In addition to the results of the LCA, the Company’s research noted a report published in the Journal of Industrial Ecology estimating the GWP of synthetic graphite production. Synthetic graphite is manufactured by high-temperature treatment of by-products of hydrocarbon refining such as petroleum coke and coal tar pitch. Currently, the highest purity synthetic graphite is produced from petroleum needle coke which is a complex, emission, and energy intensive process which is estimated to have a GWP of 20.6 tonnes CO2e for each tonne produced.


The lithium-ion battery sector is the main emerging market for flake graphite. Greater capacity batteries, such as those required for electric vehicles, are expected to drive significant demand for graphite over the coming years. It is forecast the battery sector will drive the largest demand for graphite by 2028, with graphite making up to 50% of the composition of a lithium-ion battery.

Currently, China is the world’s largest supplier of natural flake graphite. In 2020, leading data provider and market intelligence publisher Benchmark Mineral Intelligence reported that China produced 86% of all lithium-ion battery anodes from natural and synthetic graphite and 100% of all the world’s natural graphite anodes.

Industry’s interaction with supply chain participants indicates the progression towards higher proportions of natural graphite used in battery anodes will be supported by its lower cost and superior environmental credentials. Environmental footprint of electric vehicles will become increasingly important as electric vehicle penetration of the overall automobile market accelerates.


Initial metallurgical and characterisation work on graphite from Kasiya shows a very high-quality product with premium chemical characteristics and high crystallinity and specification indicating that product should be suitable for lithium-ion battery uses and traditional industrial applications – subject to further downstream testwork and analysis.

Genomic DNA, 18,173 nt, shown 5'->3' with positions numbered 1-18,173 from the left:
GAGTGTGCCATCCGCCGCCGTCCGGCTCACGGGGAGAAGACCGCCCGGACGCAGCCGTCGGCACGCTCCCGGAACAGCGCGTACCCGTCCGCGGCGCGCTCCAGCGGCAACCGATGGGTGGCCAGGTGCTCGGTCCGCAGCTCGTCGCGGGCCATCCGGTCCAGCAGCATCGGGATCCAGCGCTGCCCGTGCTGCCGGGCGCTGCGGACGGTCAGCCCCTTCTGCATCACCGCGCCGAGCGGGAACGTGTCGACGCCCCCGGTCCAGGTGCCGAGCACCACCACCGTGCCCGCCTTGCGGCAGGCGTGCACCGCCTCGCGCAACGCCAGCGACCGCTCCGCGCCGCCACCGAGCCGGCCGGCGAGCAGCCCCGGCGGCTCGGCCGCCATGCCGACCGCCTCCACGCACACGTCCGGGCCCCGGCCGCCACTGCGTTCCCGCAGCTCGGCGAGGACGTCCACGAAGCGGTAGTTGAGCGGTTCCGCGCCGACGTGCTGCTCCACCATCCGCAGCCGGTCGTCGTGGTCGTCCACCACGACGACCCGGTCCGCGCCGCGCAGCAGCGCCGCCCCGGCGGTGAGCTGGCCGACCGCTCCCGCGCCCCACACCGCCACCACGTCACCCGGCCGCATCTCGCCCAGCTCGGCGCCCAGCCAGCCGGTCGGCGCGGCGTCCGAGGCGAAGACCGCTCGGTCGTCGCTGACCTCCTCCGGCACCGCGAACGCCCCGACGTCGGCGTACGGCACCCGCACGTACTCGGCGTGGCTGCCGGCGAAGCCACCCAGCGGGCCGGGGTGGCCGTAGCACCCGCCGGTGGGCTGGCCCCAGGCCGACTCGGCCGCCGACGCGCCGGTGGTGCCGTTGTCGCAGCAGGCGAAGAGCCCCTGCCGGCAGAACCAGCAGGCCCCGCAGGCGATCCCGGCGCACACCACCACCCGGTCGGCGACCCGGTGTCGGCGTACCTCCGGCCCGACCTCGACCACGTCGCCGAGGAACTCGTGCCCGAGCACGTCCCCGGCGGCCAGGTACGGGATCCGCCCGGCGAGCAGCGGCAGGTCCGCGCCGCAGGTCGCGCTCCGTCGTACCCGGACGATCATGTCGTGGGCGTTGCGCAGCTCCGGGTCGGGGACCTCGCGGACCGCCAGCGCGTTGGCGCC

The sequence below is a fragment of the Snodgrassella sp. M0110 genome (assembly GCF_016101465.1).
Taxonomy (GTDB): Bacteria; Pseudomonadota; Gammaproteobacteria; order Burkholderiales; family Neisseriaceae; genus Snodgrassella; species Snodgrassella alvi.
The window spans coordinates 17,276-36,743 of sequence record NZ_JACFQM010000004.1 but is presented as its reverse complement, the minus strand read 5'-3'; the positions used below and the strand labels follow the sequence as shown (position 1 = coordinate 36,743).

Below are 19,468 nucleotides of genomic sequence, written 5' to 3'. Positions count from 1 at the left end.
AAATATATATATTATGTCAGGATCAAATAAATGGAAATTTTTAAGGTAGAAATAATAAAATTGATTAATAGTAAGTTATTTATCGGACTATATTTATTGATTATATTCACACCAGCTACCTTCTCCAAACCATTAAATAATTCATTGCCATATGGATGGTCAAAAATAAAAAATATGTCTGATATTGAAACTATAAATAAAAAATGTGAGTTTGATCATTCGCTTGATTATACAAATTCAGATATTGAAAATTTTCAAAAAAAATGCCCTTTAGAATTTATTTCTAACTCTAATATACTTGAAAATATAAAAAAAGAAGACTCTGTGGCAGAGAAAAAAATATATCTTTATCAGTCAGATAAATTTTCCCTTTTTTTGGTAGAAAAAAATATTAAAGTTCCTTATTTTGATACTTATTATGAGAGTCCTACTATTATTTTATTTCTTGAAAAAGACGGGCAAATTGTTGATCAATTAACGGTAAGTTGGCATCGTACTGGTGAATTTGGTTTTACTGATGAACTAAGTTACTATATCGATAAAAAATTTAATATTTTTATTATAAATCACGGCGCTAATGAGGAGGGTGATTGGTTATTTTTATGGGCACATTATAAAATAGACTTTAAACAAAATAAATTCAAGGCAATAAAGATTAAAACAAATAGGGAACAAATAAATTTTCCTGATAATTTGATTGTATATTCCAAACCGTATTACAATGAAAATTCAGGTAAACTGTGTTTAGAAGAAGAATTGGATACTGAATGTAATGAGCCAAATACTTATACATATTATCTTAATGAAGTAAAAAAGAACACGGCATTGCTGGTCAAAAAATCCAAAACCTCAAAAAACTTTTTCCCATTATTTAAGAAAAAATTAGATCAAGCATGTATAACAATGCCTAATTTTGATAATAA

Sovereign has developed a comprehensive bulk scale metallurgy and downstream test work program to build on these initial results and confirm the commercial potential of the graphite by-product from Kasiya.

Graphite rich mineral concentrate will be produced from the light fraction of the rutile gravity spiral tails and processed in a separate graphite flotation plant to produce a high quality graphite by-product. A very coarse-flake and high-grade graphite product at 96% total graphitic carbon (TGC) can be produced via this simple flowsheet. This product has over 60% in the large to super-jumbo fractions (+180μm) with overall graphite recovery from the raw sample to product of 62% (Table 1).

Overall, the graphite from Kasiya is very coarse flake and highly crystalline with a high purity. High purity and high crystallinity are important features required for use in lithium-ion battery anodes. The high crystallinity means that the graphite will have high electrical conductivity – a key requirement. High purity means the material will be easier to upgrade to 99.95% TGC, the minimum requirement for lithium-ion battery anodes.

Table 1: Graphite Specifications

Particle Size


Weight Distribution

Flake Category

Tyler Mesh

Micron (μ)


(% w/w)





Super Jumbo

-32 +48

-500 +300




-48 +80

-300 +180




-80 +100

-180 +150




-100 +150

-150 +106




-150 +200

-106 +75












Forward Looking Statement

This release may include forward-looking statements, which may be identified by words such as “expects”, “anticipates”, “believes”, “projects”, “plans”, and similar expressions. These forward-looking statements are based on Sovereign’s expectations and beliefs concerning future events. Forward looking statements are necessarily subject to risks, uncertainties and other factors, many of which are outside the control of Sovereign, which could cause actual results to differ materially from such statements. There can be no assurance that forward-looking statements will prove to be correct.  Sovereign makes no undertaking to subsequently update or revise the forward-looking statements made in this release, to reflect the circumstances or events after the date of that release.

To view this announcement in full, including all illustrations and figures, please refer to www.sovereignmetals.com.au.